The struggle for the Eagles to find long-term starters at safety illustrates what has become a challenge around the NFL. Because of changes in both the NFL and college football, safeties are difficult to evaluate and good ones are harder to find. When Eagles general manager Howie Roseman was asked at February's scouting combine whether he would redefine what he looks for in a safety, he briefly laughed before admitting it's a fair question.
"It's hard to find safeties in this league," Roseman said. "The game is so fast, and it's changed for those guys. You talk about safeties, guys who used to play safety, now they're moved to corner. They're big and fast, because they can play 10 years in the league instead of maybe seven or eight, and the corners are making more money in the league."
The Eagles signed Patrick Chung and Kenny Phillips in free agency, former high draft picks not heavily pursued by their former teams. And they could complement Chung, Phillips, and roster holdovers Allen, Kurt Coleman, David Sims, and Colt Anderson with a player from a draft class multiple evaluators and analysts praise for its safety depth.
"This is one of the best safety classes I've seen in years," NFL Network analyst Mike Mayock said before the combine. "I think the Eagles are going to get a chance to get a safety in the second or third round, and that's important."
But the front office needs to figure out who is the right safety. Multiple interviews revealed two key issues: So many college programs run the spread offense that safeties are used differently on defense, and many bigger safeties now play linebacker and faster safeties now play cornerback. In fact, Giants coach Tom Coughlin noted that the safeties of 10 years ago are now college linebackers.
Another issue is that the NFL game has started to deemphasize safeties who play mostly in the box, and the league's rule changes have nullified the effect of a big hitter at the position.
"I think it has become a little bit tougher to judge," said Vikings coach Leslie Frazier, a former NFL safety. "And part of it is because of the way the game has evolved. There was a time when you could draft a safety and say OK, we need a guy who can play close to the line of scrimmage and really be almost another LB. And another guy who can maybe play deep in the defense.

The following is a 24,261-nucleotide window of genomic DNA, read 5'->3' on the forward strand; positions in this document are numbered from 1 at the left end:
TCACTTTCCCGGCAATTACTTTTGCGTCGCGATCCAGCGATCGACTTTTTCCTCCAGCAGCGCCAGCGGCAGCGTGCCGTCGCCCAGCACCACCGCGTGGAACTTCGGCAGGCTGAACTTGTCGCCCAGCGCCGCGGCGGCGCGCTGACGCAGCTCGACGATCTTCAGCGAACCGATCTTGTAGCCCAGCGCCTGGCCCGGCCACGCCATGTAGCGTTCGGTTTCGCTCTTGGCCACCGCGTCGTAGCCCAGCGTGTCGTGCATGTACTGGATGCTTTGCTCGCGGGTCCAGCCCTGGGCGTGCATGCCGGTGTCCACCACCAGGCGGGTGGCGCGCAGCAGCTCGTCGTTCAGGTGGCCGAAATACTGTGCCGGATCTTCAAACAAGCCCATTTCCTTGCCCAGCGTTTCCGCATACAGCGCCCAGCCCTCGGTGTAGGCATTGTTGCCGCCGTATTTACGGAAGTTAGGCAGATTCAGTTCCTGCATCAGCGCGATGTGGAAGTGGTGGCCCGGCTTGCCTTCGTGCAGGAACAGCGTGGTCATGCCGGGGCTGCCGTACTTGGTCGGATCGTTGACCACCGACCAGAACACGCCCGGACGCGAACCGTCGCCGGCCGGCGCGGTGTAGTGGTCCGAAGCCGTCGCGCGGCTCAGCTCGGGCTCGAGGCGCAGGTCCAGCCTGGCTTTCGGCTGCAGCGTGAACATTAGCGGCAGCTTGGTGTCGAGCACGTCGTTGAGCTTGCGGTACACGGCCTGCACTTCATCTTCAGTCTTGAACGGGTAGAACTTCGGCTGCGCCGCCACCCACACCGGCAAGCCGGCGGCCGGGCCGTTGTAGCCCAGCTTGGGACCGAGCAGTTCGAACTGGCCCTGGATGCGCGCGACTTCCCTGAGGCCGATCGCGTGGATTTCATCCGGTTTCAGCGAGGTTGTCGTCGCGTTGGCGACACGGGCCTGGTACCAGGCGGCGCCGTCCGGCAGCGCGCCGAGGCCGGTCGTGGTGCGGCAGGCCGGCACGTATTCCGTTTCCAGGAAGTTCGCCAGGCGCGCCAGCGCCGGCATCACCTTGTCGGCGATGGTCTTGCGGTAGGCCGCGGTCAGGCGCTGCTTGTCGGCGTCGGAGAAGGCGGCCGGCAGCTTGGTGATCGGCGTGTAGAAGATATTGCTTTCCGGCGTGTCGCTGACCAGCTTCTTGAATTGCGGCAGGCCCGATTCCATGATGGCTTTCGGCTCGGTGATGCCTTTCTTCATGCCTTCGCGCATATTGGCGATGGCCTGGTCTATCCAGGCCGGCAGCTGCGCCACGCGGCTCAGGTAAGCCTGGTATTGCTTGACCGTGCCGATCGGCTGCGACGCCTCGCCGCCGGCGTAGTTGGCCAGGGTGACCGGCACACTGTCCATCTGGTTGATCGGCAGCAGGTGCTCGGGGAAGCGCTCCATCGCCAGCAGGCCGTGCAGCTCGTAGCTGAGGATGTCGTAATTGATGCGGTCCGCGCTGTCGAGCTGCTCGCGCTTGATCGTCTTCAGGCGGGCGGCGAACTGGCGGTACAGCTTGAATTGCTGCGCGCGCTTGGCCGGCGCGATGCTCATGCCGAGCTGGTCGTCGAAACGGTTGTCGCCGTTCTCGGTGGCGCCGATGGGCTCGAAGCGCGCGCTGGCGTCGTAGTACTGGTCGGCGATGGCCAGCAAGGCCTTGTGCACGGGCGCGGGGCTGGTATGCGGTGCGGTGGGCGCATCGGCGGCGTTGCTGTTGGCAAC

"Well, in today's NFL, the way offenses spread you out, if you just have a guy who's one-dimensional, you can get exposed if he's a guy who can only help you in the run game but can't match up sometimes on running backs or tight ends. That can be problematic for your defense."
Frazier said the NFL is leaning to more of a "hybrid-type" of safety, one who has cover skills and the ability to play deep defense. Frazier admitted that such a player might not be as aggressive in the running game.
"So it's changed," he said. "When you're looking at safeties in the college draft, you're trying to find more cover-ability guys than you are the guys who are the hard hitters."
Bears general manager Phil Emery said "five or six" starting safeties will be available in this draft, which he labeled "rare." The Bears have drafted a safety every year since 2004. The strength will be in the second and third rounds, when the Eagles could be in the market for a safety.
The top safety in this year's class is Texas' Kenny Vacarro, who is expected to be a first-round pick. Florida's Matt Elam, Louisiana State's Eric Reid, and Florida Atlantic's Jonathan Cyprien could also go in the first round. There were 25 safeties at the combine, and many emphasized versatility and coverage skills when describing the way they play, understanding the changes in the game.
"First of all you've got to have great instincts," said South Carolina's D.J. Swearinger, a big hitter who played both safety spots and slot cornerback in college. "Great ball skills. You've got to read coverages. You've got to be able to run, tackle in the open field, and play the ball when it's in the air."
Notre Dame's Zeke Motta said, "You don't want a safety that's just a safety."
No team has succeeded in evaluating safeties better than the Seahawks. They drafted two future Pro Bowlers in 2010: Earl Thomas in the first round, and Kam Chancellor in the fifth round. Seattle general manager John Schneider downplayed his prowess, calling it the "luck of the draw." The team thought Thomas was versatile enough to play cornerback or safety, and Chancellor offered a rare combination of size and athleticism.
"It's still the hardest position to evaluate, in my opinion, because those guys are playing so far off the ball and they can be lumped in categories a little easier than other positions, so you need to be careful," Schneider said.
This is the quandary in Philadelphia and in other general manager offices around the NFL. Safeties are as important as ever, but they've evolved, and evaluations have changed, too.
"It's a challenge," Roseman said. "But we're working on it."
Contact Zach Berman at firstname.lastname@example.org. Follow on Twitter @ZBerm.